Besides goodwill, another major motivation behind humanitarian assistance is exerting influence. Influence can emerge through cultural, economic, or political means. Political means seeking to resolve a conflict through...KEEP READING
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The Hezbollah-Israel Conflict in the World’s Eyes
USC Ph.D candidate Jade Miller argues that Hezbollah is public diplomacy’s biggest winner in the ongoing Middle East dispute. She also notes the actions associated with each party involved in the conflict.
Jade Miller published a new USC Center on Public Diplomacy special report titled "Hezbollah, Israel, and the U.S.: A Conflict with Far-Reaching Implications." Click here to view the report, or here for a PDF.
The 33-day military confrontation between Hezbollah and Israel and the subsequent cease-fire and aid operation has important public diplomacy implications not only for the two warring parties but for many other state and non-state actors. From the onset of hostilities, the conflict commanded the world's attention.
Much more than a land dispute or run-of-the-mill cross-border antagonism, the conflict encapsulated, highlighted, and exacerbated many other strains in the region and in world politics at large: the struggle of Lebanon's newly elected government to control its territory; the ongoing Palestinian-Israeli conflict; Syrian and Iranian influence in Southern Lebanon through their support for Hezbollah; U.S. support for Israel; and associations with the U.S.-led war in Iraq.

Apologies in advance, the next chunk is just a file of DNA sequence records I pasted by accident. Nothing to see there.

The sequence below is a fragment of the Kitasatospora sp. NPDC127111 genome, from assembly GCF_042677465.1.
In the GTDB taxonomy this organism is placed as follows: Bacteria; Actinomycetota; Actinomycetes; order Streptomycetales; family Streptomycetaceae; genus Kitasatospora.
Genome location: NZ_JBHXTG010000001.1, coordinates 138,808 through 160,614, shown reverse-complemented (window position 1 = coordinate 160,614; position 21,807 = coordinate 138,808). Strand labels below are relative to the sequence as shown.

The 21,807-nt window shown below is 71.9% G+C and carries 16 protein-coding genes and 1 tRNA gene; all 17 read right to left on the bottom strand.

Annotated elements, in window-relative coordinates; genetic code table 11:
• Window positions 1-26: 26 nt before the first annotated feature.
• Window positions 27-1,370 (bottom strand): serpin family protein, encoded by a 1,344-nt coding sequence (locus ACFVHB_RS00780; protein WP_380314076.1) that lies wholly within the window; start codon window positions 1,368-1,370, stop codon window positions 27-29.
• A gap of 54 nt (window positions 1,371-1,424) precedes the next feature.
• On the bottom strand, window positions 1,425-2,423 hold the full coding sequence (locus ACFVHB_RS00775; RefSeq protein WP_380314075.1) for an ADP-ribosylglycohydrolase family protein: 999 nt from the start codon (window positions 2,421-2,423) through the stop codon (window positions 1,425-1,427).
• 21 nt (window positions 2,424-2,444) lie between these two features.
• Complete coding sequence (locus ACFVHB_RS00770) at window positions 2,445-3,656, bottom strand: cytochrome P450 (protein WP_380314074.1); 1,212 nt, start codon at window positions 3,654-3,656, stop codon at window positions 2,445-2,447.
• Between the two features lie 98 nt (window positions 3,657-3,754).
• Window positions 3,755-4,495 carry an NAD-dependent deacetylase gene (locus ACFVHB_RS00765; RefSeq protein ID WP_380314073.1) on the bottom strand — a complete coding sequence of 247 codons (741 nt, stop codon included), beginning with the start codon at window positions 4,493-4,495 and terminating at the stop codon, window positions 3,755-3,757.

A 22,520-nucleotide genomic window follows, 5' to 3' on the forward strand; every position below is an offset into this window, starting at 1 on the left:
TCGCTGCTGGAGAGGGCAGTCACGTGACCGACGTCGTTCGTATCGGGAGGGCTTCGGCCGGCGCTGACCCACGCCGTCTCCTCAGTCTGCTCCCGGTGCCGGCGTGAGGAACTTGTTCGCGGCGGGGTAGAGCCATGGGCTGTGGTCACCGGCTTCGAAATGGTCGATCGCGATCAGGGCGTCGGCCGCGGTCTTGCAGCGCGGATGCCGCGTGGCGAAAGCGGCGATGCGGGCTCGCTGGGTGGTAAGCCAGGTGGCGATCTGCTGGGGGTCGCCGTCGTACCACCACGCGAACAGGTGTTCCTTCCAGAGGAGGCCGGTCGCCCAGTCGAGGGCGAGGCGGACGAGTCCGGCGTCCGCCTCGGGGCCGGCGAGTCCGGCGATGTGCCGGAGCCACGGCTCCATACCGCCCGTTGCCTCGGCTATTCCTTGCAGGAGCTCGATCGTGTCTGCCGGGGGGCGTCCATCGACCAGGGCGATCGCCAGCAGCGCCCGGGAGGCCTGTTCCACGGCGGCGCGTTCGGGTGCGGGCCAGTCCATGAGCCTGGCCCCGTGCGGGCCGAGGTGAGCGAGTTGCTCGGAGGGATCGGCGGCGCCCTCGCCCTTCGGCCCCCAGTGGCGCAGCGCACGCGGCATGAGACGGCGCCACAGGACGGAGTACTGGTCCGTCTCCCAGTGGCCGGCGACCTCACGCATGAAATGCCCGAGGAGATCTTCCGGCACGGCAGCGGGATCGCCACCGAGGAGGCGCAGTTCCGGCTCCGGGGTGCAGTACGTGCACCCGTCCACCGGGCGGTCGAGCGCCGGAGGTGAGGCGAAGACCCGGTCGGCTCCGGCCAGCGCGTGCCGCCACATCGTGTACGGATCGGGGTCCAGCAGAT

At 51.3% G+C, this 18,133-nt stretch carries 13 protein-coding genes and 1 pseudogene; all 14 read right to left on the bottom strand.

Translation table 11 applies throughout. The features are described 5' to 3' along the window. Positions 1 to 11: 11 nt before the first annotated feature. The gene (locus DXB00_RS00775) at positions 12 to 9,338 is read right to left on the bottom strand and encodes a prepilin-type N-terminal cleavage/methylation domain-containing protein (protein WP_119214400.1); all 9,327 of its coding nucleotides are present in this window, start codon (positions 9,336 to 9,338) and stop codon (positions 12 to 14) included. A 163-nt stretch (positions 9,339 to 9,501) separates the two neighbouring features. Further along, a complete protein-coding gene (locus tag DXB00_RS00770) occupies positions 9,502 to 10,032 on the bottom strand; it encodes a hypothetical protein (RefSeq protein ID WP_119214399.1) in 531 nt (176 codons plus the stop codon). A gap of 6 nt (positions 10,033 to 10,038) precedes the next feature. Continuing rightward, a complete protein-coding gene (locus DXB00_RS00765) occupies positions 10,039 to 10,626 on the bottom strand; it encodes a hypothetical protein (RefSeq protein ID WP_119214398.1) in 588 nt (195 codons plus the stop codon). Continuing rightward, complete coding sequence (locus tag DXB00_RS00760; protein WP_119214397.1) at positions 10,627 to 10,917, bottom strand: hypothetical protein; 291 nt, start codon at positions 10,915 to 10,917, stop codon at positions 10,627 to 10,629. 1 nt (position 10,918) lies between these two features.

The actions of each party associated with the Israel-Hezbollah conflict have been noticed around the world and linked to much larger trends. The public diplomacy implications from this conflict for each actor are manifold.
Following the mid-August cease-fire, Israel emerged enmeshed in negative international opinion from much of the world, but particularly in Muslim nations as a result of the conflict. Condemnation of Israel's actions in this conflict were rarely unaccompanied by condemnation of U.S. policy; the two have been conflated in the eyes of many bystanders. The idea that Israel's actions are made possible because of the tacit approval of the U.S. means that any actions taken by the Israeli government could hardly be more associated with the U.S. than if the U.S. had performed them itself. The policies of the U.S. in the Middle East and the actions of the U.S. in Iraq have been very closely attached in public discourse to the actions of Israel in southern Lebanon.
Syria, on the other hand, emerged in many ways a winner in the public diplomacy war, as its power and dominance in the region has been highlighted by many. The conflict has led many to suggest that the U.S. resume direct diplomatic relations with Syria, while commentators around the world have suggested Syria as key to solving problems in the region.
The biggest public diplomacy winner in this conflict, however, is surely Hezbollah. Among private citizens across the world with anti-American or anti-Israeli sentiments (either as a result of this or other geopolitical conflicts), Hezbollah emerged as an embodiment of resistance. Traditionally a Shiite movement, even Sunnis across Middle East expressed feelings of admiration for and even support for Hezbollah's actions. Hezbollah has used its time on the forefront of the world stage to practice public diplomacy itself, raising its image among foreign publics while it remains an extra-national organization.
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